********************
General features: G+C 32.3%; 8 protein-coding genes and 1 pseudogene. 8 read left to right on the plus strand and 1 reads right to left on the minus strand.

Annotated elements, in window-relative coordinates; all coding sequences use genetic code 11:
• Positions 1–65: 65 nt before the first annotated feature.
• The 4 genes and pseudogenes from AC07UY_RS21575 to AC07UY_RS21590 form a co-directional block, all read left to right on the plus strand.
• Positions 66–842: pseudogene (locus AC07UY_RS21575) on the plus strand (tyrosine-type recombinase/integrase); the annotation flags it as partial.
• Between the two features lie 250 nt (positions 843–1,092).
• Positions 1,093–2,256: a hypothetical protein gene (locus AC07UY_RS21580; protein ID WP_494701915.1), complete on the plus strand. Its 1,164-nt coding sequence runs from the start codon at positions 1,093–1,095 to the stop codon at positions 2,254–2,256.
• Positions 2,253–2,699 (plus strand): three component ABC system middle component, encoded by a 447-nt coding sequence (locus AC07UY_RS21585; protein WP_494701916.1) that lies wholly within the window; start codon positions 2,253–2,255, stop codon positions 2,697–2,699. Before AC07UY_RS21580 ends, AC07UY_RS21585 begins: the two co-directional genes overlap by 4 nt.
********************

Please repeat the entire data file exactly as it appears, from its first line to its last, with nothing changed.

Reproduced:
General features: G+C 32.3%; 8 protein-coding genes and 1 pseudogene. 8 read left to right on the plus strand and 1 reads right to left on the minus strand.

Annotated elements, in window-relative coordinates; all coding sequences use genetic code 11:
• Positions 1–65: 65 nt before the first annotated feature.
• The 4 genes and pseudogenes from AC07UY_RS21575 to AC07UY_RS21590 form a co-directional block, all read left to right on the plus strand.
• Positions 66–842: pseudogene (locus AC07UY_RS21575) on the plus strand (tyrosine-type recombinase/integrase); the annotation flags it as partial.
• Between the two features lie 250 nt (positions 843–1,092).
• Positions 1,093–2,256: a hypothetical protein gene (locus AC07UY_RS21580; protein ID WP_494701915.1), complete on the plus strand. Its 1,164-nt coding sequence runs from the start codon at positions 1,093–1,095 to the stop codon at positions 2,254–2,256.
• Positions 2,253–2,699 (plus strand): three component ABC system middle component, encoded by a 447-nt coding sequence (locus AC07UY_RS21585; protein WP_494701916.1) that lies wholly within the window; start codon positions 2,253–2,255, stop codon positions 2,697–2,699. Before AC07UY_RS21580 ends, AC07UY_RS21585 begins: the two co-directional genes overlap by 4 nt.